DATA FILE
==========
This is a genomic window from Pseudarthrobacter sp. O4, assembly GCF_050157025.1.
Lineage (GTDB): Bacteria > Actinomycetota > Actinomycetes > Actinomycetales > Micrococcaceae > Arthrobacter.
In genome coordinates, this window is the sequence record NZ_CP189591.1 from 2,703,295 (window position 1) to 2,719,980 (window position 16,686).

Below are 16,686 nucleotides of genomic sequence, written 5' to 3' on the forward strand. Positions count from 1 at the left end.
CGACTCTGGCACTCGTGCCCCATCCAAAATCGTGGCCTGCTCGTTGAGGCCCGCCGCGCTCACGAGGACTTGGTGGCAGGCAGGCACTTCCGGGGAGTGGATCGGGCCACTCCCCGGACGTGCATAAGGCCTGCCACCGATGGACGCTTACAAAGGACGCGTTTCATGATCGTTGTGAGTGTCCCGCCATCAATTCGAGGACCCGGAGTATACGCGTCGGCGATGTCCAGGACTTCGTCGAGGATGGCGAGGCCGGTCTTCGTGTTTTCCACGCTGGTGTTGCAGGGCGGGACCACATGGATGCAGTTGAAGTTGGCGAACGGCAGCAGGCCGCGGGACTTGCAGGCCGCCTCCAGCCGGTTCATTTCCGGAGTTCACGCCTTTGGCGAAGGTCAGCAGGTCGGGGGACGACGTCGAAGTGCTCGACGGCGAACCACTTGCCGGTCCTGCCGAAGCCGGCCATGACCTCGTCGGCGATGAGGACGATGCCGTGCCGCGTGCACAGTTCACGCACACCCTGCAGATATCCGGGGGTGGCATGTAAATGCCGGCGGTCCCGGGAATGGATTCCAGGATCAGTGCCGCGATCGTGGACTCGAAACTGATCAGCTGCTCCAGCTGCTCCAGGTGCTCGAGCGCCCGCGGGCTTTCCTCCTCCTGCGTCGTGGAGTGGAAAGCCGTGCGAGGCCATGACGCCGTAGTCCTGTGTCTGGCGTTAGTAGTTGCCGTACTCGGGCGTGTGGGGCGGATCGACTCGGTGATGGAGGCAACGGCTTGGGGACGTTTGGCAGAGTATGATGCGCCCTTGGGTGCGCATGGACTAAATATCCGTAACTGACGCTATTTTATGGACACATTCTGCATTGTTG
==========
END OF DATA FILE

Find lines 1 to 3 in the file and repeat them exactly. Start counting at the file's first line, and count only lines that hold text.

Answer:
This is a genomic window from Pseudarthrobacter sp. O4, assembly GCF_050157025.1.
Lineage (GTDB): Bacteria > Actinomycetota > Actinomycetes > Actinomycetales > Micrococcaceae > Arthrobacter.
In genome coordinates, this window is the sequence record NZ_CP189591.1 from 2,703,295 (window position 1) to 2,719,980 (window position 16,686).